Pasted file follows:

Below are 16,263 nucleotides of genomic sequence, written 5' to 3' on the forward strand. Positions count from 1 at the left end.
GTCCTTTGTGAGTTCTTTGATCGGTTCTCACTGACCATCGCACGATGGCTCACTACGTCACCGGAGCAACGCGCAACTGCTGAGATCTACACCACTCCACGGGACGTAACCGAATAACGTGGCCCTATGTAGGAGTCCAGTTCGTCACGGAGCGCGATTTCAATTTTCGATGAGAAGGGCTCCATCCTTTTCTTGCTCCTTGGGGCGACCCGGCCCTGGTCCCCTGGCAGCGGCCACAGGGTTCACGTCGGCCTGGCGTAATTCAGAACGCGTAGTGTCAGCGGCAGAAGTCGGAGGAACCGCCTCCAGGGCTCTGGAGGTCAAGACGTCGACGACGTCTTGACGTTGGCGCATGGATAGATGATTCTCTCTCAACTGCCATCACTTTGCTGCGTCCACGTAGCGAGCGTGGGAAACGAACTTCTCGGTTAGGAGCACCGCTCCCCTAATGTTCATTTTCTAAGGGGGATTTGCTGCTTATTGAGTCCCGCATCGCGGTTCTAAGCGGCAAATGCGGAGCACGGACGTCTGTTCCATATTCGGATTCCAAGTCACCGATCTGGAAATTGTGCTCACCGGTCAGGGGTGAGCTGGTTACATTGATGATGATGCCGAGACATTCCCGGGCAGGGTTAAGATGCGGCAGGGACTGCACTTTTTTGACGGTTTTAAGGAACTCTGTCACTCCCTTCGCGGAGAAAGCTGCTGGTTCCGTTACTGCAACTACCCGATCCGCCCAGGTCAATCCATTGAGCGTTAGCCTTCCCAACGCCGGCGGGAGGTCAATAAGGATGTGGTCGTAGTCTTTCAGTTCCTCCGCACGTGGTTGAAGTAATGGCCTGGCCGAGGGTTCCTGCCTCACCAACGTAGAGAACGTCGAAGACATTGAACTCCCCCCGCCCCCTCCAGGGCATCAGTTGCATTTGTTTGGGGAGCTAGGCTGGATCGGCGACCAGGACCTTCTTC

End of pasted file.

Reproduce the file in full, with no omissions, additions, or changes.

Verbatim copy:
Below are 16,263 nucleotides of genomic sequence, written 5' to 3' on the forward strand. Positions count from 1 at the left end.
GTCCTTTGTGAGTTCTTTGATCGGTTCTCACTGACCATCGCACGATGGCTCACTACGTCACCGGAGCAACGCGCAACTGCTGAGATCTACACCACTCCACGGGACGTAACCGAATAACGTGGCCCTATGTAGGAGTCCAGTTCGTCACGGAGCGCGATTTCAATTTTCGATGAGAAGGGCTCCATCCTTTTCTTGCTCCTTGGGGCGACCCGGCCCTGGTCCCCTGGCAGCGGCCACAGGGTTCACGTCGGCCTGGCGTAATTCAGAACGCGTAGTGTCAGCGGCAGAAGTCGGAGGAACCGCCTCCAGGGCTCTGGAGGTCAAGACGTCGACGACGTCTTGACGTTGGCGCATGGATAGATGATTCTCTCTCAACTGCCATCACTTTGCTGCGTCCACGTAGCGAGCGTGGGAAACGAACTTCTCGGTTAGGAGCACCGCTCCCCTAATGTTCATTTTCTAAGGGGGATTTGCTGCTTATTGAGTCCCGCATCGCGGTTCTAAGCGGCAAATGCGGAGCACGGACGTCTGTTCCATATTCGGATTCCAAGTCACCGATCTGGAAATTGTGCTCACCGGTCAGGGGTGAGCTGGTTACATTGATGATGATGCCGAGACATTCCCGGGCAGGGTTAAGATGCGGCAGGGACTGCACTTTTTTGACGGTTTTAAGGAACTCTGTCACTCCCTTCGCGGAGAAAGCTGCTGGTTCCGTTACTGCAACTACCCGATCCGCCCAGGTCAATCCATTGAGCGTTAGCCTTCCCAACGCCGGCGGGAGGTCAATAAGGATGTGGTCGTAGTCTTTCAGTTCCTCCGCACGTGGTTGAAGTAATGGCCTGGCCGAGGGTTCCTGCCTCACCAACGTAGAGAACGTCGAAGACATTGAACTCCCCCCGCCCCCTCCAGGGCATCAGTTGCATTTGTTTGGGGAGCTAGGCTGGATCGGCGACCAGGACCTTCTTC